A lack of ‘lack’

Indonesian students sometimes struggle because they lack of critical thinking skills.

It’s true that ‘lack’ collocates strongly with ‘of’, but only when ‘lack’ is a noun. When ‘lack’ is a verb, there is no ‘of’!

  • Indonesian students sometimes struggle because they lack critical thinking skills.

If you really want to use lack of then treat ‘lack’ as a noun:

  • A lack of critical thinking skills sometimes causes Indonesian students to struggle.

Once again, in lack of, ‘lack’ is a noun, not a verb!

Instructions

Select words from the drop-down menus to complete the text. When you have finished, click 'Check your answers!' for feedback.

Some students demonstrate a understanding when it comes to the word ‘lack’. Perhaps they the ability to identify the difference between noun and verb forms? Or perhaps there is a examples of ‘lack’ in the texts that they read? Either way there is a definite ‘lack’ as a verb in their writing!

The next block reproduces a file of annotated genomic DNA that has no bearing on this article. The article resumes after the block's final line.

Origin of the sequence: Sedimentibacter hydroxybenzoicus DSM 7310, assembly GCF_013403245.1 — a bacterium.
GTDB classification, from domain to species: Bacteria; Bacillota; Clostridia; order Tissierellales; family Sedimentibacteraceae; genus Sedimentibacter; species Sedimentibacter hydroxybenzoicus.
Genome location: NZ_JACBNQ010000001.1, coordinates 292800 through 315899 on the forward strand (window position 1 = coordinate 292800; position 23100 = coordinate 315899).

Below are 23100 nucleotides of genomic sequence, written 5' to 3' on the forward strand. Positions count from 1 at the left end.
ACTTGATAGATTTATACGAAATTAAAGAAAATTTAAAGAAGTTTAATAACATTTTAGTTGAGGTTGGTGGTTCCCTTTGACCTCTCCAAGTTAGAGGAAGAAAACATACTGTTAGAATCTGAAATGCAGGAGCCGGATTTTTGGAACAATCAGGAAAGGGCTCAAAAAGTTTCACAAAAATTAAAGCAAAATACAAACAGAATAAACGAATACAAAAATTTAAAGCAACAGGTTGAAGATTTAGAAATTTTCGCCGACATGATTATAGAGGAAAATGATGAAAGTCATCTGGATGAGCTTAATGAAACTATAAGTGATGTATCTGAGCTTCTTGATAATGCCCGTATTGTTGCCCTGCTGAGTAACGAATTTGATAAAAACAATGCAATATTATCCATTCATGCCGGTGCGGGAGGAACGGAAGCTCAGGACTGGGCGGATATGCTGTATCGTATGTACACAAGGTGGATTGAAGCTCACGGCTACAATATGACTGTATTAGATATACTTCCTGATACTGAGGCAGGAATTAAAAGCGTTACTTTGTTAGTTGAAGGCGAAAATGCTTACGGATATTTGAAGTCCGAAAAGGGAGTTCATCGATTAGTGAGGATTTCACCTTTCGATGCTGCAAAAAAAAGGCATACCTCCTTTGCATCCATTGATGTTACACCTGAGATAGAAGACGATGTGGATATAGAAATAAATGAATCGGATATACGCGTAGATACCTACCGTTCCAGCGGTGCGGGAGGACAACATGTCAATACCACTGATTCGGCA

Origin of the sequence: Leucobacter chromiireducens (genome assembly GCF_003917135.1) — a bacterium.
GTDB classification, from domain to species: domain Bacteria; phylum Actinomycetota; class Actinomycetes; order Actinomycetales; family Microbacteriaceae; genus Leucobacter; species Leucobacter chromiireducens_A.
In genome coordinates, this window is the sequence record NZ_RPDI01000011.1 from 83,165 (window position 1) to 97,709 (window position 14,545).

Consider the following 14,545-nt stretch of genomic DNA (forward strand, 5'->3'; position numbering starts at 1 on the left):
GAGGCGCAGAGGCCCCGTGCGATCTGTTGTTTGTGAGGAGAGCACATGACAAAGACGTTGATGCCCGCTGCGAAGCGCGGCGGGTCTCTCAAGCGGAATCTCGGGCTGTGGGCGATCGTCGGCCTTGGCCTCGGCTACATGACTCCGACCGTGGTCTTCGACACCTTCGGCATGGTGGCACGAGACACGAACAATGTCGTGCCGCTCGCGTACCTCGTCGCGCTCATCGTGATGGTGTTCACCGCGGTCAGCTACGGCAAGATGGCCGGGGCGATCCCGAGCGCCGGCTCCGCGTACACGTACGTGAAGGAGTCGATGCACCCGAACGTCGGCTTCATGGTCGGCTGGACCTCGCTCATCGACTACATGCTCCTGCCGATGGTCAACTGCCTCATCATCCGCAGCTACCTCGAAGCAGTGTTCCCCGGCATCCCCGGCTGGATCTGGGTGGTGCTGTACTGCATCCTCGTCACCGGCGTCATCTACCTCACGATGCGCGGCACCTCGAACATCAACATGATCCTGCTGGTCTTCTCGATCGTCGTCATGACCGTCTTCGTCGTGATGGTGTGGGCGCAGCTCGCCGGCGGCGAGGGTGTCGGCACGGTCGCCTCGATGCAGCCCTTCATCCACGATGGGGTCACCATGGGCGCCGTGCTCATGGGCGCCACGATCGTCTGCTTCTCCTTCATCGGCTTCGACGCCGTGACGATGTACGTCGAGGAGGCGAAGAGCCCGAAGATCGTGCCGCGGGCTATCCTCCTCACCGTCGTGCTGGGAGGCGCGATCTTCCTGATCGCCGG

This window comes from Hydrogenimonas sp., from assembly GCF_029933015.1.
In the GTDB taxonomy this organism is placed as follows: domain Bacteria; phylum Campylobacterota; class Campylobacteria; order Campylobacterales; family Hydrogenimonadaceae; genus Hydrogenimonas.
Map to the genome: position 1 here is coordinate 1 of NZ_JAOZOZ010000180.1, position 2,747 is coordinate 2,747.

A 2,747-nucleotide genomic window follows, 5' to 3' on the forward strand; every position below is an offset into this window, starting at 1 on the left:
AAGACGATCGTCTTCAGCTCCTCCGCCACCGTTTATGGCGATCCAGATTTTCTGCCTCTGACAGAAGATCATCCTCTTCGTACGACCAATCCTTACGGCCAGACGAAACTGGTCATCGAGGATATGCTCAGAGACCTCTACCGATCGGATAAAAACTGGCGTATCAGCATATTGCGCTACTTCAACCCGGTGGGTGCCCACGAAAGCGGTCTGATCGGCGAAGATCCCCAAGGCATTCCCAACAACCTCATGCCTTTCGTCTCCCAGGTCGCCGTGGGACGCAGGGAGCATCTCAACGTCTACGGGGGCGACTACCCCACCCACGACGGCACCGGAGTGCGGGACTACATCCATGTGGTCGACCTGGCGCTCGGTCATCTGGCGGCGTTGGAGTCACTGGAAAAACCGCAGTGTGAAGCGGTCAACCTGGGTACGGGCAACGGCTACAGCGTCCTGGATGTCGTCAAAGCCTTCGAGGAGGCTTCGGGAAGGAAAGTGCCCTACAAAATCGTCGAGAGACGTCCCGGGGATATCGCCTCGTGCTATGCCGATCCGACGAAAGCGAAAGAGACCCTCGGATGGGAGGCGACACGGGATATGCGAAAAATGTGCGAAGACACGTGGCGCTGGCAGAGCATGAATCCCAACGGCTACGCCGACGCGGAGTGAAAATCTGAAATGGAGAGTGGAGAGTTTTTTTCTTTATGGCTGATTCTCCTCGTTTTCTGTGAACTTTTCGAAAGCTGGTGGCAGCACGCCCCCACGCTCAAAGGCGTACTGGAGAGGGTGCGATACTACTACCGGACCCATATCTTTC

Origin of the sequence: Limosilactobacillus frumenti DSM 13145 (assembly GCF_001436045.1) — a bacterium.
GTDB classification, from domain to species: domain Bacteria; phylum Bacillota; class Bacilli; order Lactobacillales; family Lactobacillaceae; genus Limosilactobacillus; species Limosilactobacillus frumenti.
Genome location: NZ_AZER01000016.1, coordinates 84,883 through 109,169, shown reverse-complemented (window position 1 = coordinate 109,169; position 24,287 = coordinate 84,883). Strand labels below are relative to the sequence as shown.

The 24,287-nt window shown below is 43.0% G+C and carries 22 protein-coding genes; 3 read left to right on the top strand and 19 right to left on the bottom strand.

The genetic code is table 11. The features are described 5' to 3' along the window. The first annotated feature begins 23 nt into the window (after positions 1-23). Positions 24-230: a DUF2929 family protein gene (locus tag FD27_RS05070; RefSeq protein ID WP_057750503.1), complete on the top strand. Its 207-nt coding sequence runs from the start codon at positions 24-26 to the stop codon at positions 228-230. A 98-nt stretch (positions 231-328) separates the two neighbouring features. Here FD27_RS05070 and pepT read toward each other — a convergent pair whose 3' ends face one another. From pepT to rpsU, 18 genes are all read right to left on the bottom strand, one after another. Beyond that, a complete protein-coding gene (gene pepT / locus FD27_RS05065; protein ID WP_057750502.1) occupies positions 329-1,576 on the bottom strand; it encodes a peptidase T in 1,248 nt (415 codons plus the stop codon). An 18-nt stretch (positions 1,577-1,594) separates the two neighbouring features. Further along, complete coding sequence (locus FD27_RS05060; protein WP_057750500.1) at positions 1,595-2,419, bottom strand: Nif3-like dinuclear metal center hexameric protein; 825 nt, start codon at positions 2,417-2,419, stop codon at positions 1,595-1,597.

Answer Key

Answers here, but only if you're really stuck!

Task 1 Past Perfect

Past perfect tense needs to be handled with care. It is most useful in the narrative genre and is seldom needed in Task 2 writing. However, Task 1 essays occasionally present an opportunity to use past perfect.

Let’s try an exercise! Follow my instructions carefully and attempt the tasks before reading my sample texts.

  1. Look at the following graph and attempt to describe it in two short paragraphs. The first paragraph will focus on general trends and will begin:

In general..

The second paragraph will describe details and will begin:

In detail..

When you’re happy with your writing, you can read my sample text.

  1. Finished writing? OK now take a look at my sample text and analysis.